18 May 2021

Special Guest Post by Deborah Swift, Author of The Poison Keeper

Available on Amazon UK and Amazon US

Naples 1633: Giulia Tofana longs for more responsibility in her mother’s apothecary business, but Mamma has always been secretive and refuses to tell her the hidden keys to her success. But the day Mamma is arrested for the poisoning of the powerful Duke de Verdi, Giulia is shocked to uncover the darker side of her trade.

Of Dowries and Betrothals in Renaissance Naples 

Marriages in Naples in the 17th Century, like most of Europe, were bound by politics and lineages. The personal preferences of the young people were of no account; the main ambition of parents was to secure a wealthy and powerful allegiance within the same, or preferably higher, social rank. 

Often marriages were brokered between parties from different places, and so prospective brides had flattering portraits or miniatures painted that could be sent with an envoy to convince future parents in law of the woman’s beauty. Beauty was a commodity then as now.


Miniatures from Museum of Warsaw

The betrothal was a legally binding contract made by the fathers of the prospective bride and groom. Weirdly, it was not necessary for the two who were to be married to take part in the signing of the agreement or even to know anything about it. It could be made when both parties were very young, even as young as four years. To break a betrothal agreement carried penalties, and often if it was to be dissolved a financial penalty would be incurred.

Before 1563, when the Council of Trent changed the process of matrimony in Church, the only requirement for marriage was the mutual consent of the man and the woman. A religious ceremony was not mandatory and no-one official needed to witness the joining together of the couple, not even a priest. Weddings however were still elaborate ritualized affairs between families, involving processions and the exchange of vows and gifts.


Grooms, too, were expected to make a present of jewellery or a fine gown for the bride to wear at the wedding. Red was a very popular colour for brides. These so called ‘gifts’ were either paid for by borrowing from the woman’s dowry, or they remained the husband’s property. Husbands were apt to sell off their wives’ wedding dresses, as once they were married they were expected to be less showy and more soberly dressed. Their job by then was to provide heirs and keep the household running.Here are the gifts of Marco Parenti to his bride, Caterina Strozzi, as reported by her mother.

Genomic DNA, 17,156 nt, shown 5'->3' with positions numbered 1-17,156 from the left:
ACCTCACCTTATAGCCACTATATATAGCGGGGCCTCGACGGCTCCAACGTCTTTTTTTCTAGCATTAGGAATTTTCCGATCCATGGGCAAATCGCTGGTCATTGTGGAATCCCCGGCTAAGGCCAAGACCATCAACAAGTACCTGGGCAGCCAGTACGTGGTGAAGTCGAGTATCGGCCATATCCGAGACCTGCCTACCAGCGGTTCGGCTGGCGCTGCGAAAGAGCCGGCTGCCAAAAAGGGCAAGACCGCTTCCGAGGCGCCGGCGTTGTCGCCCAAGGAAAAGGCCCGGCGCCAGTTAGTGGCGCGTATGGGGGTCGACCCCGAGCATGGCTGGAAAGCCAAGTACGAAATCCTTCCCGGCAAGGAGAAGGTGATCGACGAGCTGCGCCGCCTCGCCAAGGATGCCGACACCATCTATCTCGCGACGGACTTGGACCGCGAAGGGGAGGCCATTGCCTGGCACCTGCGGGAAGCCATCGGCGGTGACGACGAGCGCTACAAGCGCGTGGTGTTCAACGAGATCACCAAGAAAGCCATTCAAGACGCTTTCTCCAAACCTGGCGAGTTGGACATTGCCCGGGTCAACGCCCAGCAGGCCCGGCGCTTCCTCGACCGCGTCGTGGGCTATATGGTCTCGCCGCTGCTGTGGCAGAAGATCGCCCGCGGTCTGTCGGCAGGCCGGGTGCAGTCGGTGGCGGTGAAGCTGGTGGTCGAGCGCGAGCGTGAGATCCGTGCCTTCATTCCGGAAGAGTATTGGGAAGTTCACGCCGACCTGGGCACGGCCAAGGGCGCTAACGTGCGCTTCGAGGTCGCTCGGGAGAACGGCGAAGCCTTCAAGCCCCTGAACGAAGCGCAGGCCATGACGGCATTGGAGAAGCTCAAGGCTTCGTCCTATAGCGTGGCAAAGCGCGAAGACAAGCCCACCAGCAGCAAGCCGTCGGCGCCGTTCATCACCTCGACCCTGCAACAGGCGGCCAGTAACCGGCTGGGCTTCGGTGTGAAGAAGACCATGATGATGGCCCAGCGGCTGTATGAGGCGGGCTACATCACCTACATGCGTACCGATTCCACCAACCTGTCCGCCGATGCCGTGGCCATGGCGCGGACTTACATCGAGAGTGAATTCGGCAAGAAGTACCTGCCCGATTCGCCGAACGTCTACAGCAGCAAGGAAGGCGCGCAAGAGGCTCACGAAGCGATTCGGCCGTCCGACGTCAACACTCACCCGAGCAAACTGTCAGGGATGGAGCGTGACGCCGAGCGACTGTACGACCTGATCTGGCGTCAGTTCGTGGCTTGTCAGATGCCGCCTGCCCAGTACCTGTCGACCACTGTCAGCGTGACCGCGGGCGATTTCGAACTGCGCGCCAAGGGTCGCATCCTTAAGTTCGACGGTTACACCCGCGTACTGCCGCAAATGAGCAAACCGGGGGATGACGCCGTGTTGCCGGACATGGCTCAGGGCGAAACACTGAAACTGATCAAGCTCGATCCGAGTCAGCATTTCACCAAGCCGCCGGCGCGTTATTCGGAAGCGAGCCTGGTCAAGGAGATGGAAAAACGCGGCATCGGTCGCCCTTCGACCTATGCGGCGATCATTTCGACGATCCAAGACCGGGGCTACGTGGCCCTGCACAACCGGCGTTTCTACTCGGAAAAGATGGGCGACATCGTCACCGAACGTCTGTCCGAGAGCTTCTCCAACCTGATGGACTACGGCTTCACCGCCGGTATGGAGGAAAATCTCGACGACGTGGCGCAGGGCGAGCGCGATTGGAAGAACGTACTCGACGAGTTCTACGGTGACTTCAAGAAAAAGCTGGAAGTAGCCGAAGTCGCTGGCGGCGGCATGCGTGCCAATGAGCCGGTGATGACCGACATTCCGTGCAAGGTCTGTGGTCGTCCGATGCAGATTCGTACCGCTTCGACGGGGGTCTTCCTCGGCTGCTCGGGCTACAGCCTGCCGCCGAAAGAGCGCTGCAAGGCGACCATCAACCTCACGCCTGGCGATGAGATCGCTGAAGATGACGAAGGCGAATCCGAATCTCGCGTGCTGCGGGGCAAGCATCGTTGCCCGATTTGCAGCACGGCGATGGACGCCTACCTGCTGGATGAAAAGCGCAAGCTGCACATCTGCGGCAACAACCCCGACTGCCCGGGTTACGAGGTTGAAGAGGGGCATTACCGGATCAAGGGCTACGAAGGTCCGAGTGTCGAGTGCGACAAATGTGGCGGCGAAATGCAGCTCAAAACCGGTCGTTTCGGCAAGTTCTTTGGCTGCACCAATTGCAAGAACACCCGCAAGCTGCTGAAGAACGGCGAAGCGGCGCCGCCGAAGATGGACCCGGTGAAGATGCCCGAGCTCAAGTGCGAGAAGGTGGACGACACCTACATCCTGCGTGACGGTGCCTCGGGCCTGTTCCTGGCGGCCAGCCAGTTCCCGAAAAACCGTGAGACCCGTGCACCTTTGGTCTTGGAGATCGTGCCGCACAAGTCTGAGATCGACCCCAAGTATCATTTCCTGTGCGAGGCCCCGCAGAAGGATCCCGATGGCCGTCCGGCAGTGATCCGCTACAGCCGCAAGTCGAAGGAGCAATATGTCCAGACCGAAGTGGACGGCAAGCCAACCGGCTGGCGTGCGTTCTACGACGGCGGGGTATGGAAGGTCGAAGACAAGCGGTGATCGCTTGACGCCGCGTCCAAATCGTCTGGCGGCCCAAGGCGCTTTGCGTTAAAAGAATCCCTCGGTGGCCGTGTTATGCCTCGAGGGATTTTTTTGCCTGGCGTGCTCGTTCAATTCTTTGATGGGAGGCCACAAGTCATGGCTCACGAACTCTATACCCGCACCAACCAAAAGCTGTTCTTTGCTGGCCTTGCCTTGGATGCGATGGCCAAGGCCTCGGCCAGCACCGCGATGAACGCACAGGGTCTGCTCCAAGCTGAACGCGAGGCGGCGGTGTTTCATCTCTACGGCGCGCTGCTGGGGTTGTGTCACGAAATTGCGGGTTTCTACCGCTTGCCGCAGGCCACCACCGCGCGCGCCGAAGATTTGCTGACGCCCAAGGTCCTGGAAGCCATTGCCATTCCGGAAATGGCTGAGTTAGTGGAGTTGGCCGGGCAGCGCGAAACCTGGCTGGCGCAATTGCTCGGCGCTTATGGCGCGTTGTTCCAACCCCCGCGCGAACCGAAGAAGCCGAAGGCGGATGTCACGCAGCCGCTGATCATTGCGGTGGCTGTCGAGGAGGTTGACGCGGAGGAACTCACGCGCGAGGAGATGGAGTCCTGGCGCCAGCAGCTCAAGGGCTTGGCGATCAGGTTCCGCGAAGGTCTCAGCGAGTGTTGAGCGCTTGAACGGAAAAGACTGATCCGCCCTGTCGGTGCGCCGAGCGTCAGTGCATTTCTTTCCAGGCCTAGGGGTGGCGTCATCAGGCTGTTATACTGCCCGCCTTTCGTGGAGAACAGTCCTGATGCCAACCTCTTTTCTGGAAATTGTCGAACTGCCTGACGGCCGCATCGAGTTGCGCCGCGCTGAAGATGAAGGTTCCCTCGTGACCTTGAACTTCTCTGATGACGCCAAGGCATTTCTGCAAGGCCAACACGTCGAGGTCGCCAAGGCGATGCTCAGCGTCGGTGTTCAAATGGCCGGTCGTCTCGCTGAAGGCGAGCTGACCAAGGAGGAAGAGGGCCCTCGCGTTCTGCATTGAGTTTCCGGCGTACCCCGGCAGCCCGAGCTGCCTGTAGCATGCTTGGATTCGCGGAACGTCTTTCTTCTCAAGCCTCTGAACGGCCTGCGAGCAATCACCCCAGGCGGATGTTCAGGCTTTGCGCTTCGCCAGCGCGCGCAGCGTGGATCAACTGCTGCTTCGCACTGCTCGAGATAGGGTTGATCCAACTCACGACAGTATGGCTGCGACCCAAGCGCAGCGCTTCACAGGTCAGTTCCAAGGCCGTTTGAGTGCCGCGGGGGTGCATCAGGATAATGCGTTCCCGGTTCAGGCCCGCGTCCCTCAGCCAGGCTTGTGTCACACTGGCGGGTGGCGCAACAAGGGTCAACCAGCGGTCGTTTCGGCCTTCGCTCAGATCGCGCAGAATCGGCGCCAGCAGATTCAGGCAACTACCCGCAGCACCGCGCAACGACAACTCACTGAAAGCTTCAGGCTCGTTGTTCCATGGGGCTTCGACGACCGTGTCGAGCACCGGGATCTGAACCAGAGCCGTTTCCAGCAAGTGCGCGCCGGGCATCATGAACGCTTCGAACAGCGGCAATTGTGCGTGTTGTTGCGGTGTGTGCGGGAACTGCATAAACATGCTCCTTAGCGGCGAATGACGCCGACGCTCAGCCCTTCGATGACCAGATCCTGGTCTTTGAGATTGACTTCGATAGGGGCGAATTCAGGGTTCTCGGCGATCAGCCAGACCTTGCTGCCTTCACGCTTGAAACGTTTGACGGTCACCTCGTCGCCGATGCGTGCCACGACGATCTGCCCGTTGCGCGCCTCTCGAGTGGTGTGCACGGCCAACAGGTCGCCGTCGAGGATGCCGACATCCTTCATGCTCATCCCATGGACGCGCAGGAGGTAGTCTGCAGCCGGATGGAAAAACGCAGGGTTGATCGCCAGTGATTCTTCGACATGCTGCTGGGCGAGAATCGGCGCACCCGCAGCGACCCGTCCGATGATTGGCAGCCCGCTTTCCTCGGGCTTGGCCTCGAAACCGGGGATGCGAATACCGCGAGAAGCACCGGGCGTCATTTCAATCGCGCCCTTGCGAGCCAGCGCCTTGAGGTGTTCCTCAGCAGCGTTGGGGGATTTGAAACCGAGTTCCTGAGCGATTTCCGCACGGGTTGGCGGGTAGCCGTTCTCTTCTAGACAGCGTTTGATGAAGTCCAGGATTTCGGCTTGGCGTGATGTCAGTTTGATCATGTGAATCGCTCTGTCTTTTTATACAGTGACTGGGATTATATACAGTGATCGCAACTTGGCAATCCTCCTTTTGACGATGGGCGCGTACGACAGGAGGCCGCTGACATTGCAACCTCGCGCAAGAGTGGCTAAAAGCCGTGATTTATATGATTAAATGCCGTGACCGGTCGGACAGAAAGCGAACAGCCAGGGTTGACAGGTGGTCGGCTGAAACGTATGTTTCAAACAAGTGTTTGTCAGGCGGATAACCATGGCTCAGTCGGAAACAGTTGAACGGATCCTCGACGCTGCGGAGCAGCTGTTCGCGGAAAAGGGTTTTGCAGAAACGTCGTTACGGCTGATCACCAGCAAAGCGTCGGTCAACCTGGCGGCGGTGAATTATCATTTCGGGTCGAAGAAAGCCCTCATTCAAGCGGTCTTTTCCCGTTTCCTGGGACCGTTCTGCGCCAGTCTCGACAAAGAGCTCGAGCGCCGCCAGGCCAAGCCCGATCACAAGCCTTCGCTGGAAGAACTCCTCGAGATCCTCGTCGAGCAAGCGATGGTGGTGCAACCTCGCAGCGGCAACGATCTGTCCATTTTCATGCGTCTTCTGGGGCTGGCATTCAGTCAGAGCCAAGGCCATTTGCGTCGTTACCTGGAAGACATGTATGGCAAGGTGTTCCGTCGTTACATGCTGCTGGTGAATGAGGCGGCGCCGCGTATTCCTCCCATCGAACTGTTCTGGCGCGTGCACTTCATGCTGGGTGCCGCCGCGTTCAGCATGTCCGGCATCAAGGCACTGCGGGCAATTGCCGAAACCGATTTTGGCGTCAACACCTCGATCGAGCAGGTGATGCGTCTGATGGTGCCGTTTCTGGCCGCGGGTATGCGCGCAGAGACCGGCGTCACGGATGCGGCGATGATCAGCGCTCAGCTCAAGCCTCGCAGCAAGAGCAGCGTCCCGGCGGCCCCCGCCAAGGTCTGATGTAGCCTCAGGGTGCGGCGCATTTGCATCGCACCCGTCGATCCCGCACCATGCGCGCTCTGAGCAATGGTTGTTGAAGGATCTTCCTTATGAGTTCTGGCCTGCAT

‘When she was betrothed he ordered a gown of crimson velvet for her made of silk and a surcoat of the same fabric, which is the most beautiful cloth in Florence. He had it made in his workshop. And he had a hat of feathers and pearls made for her [that] cost eighty florins, the cap underneath has two strings of pearls costing sixty florins or more. When she goes out, she’ll have more than four hundred florins on her back.’

(Translation in Art and Love in Renaissance Italy, exh. cat., ed. Andrea Bayer)

These gifts listed above were paid for from her own dowry. Often at the birth of a daughter, an amount of money was deposited in a dowry fund, the monte della doti, and then the accrued interest and original sum would be paid to the husband once the marriage had been proved to be consummated. Dowries were paid by the bride’s parents, and those with daughters of marriageable age often could not afford dowries for them all. Many daughters were sent to convents, as dowries for a ‘Bride of Christ’ were, as a rule, much cheaper.

The personal clothing and jewels of the dowry would be delivered in a marriage chest or ‘cassone.’ These were often made in matching pairs for bride and groom. Early in the Renaissance these cassoni had painted decoration, often of family heraldry or biblical scenes.Inside was a different matter. 

These were designed only to be seen in the bedchamber and showed more salacious scenes of nudes, or sometimes they were painted with patterns embellished with gold like the fabrics they contained This early example shows figures linked to courtly romances, including a lovers’ tryst by the fountain of love, a lady on horseback with a falcon on 'the hunt for love'.
 

With arranged marriages often being made between very young brides and older men, the risk of the marriage being an unhappy one was great. A man might marry a girl twenty or thirty years his junior if he still had not produced an heir from previous marriages. In such circumstances, calling on someone to speed the husband’s demise doesn’t seem to outlandish, and the epidemic of poisonings in Italy showed that poison had become the woman’s weapon of choice.

Deborah Swift
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About the Author

Deborah Swift lives in North Lancashire on the edge of the Lake District and worked as a set and costume designer for theatre and TV. After gaining an MA in Creative Writing in 2007 Deborah now teach classes and courses in writing and provides editorial advice to writers and authors. Find out more at Deborah's website www.deborahswift.com and follow her on Facebook and Twitter @swiftstory

1 comment:

  1. Thank you so much for hosting Deborah and her tour today!

    Amy
    HF Virtual Book Tours

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